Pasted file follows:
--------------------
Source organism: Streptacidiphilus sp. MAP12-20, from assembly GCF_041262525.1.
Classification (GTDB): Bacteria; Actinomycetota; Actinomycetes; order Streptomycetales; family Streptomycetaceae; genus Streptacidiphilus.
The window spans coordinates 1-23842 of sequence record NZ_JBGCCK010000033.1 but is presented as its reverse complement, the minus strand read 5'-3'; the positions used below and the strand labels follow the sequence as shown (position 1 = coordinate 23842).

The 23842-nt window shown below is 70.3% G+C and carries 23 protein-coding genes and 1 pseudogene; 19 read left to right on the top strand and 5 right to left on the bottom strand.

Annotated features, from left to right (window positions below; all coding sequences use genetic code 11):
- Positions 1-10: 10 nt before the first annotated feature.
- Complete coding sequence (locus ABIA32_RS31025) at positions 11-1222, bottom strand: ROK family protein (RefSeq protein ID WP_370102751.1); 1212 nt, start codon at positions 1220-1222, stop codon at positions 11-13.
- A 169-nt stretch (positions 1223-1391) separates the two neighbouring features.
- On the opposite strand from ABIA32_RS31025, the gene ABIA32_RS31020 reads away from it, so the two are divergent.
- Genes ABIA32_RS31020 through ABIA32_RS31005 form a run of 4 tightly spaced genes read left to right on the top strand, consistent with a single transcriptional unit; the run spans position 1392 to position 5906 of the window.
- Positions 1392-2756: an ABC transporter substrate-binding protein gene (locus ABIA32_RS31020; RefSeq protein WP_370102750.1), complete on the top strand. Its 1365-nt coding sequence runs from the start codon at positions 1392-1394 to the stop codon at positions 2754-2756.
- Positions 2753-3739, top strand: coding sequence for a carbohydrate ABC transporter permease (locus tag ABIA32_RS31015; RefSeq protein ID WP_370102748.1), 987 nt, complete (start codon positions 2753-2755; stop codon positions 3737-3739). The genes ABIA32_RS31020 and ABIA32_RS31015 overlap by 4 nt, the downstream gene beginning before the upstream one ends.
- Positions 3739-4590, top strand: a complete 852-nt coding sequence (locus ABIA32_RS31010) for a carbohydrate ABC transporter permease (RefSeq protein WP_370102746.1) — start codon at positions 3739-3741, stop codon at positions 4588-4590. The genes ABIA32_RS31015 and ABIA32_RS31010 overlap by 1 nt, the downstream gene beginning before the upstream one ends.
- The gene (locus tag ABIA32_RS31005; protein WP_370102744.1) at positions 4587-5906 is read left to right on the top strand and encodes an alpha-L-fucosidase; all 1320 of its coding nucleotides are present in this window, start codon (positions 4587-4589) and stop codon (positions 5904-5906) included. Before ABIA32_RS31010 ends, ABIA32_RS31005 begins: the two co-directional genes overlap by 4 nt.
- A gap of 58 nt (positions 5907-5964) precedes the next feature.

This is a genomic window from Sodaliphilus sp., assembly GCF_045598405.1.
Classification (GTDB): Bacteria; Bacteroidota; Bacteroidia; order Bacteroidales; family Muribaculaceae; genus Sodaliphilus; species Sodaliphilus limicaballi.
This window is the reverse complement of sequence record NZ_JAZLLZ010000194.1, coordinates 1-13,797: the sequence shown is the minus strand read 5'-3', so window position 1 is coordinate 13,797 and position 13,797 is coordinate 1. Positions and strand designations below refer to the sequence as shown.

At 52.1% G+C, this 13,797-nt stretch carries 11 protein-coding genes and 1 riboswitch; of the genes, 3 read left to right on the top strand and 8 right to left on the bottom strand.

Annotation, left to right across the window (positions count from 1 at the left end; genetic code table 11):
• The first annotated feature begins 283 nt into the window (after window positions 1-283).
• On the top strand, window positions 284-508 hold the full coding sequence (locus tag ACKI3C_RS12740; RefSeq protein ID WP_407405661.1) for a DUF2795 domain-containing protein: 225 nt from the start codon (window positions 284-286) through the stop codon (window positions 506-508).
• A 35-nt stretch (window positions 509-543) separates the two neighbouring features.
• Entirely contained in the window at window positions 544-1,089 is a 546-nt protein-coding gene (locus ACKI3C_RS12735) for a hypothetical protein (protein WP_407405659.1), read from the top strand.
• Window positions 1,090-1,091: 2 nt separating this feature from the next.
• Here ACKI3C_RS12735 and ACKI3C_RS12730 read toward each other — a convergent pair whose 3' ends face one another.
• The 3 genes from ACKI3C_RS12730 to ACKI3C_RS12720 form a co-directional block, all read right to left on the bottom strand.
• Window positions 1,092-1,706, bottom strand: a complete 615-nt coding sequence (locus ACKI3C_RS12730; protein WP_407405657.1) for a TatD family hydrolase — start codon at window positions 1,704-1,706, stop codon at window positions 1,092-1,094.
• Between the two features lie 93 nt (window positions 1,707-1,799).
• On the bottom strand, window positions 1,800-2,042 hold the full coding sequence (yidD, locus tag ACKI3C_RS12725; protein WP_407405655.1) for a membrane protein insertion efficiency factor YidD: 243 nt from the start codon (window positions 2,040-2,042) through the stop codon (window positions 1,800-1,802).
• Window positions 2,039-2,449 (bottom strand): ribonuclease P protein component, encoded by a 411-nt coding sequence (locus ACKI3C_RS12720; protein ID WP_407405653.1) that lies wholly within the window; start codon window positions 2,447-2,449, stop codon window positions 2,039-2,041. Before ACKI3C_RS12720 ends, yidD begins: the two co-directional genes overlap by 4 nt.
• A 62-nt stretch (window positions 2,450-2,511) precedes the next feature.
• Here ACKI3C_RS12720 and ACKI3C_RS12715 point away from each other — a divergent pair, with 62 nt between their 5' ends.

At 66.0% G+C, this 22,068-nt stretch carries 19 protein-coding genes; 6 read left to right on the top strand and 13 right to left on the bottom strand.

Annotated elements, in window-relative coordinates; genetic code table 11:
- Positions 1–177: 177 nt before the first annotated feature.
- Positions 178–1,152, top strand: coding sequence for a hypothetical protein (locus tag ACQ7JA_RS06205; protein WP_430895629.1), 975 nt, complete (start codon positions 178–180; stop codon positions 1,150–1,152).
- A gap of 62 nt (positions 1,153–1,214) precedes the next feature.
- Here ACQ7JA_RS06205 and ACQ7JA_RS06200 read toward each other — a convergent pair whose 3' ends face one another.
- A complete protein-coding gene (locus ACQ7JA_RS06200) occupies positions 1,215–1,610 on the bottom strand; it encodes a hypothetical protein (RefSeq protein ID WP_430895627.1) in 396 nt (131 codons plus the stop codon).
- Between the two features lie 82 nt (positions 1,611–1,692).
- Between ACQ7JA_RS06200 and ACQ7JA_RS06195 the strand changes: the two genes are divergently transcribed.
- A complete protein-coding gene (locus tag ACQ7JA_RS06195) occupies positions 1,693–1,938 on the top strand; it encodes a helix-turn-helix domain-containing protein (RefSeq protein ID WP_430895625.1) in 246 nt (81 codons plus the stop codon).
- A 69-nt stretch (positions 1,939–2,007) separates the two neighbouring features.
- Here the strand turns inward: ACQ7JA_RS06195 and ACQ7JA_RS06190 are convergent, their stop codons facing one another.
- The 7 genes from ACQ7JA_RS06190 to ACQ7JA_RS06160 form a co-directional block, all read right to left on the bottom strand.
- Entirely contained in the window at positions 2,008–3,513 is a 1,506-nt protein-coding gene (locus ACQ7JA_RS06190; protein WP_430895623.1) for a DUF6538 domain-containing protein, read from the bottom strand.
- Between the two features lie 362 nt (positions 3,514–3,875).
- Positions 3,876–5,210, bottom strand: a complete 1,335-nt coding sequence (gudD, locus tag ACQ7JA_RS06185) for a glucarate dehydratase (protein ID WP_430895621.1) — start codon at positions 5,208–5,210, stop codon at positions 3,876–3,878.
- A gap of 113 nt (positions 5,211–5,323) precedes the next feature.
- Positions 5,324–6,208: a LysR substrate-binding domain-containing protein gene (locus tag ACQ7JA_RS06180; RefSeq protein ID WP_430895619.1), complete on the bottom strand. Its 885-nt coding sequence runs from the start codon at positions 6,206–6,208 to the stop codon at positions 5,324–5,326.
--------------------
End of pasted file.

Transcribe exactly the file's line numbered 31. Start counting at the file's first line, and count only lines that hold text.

• Window positions 2,039-2,449 (bottom strand): ribonuclease P protein component, encoded by a 411-nt coding sequence (locus ACKI3C_RS12720; protein ID WP_407405653.1) that lies wholly within the window; start codon window positions 2,447-2,449, stop codon window positions 2,039-2,041. Before ACKI3C_RS12720 ends, yidD begins: the two co-directional genes overlap by 4 nt.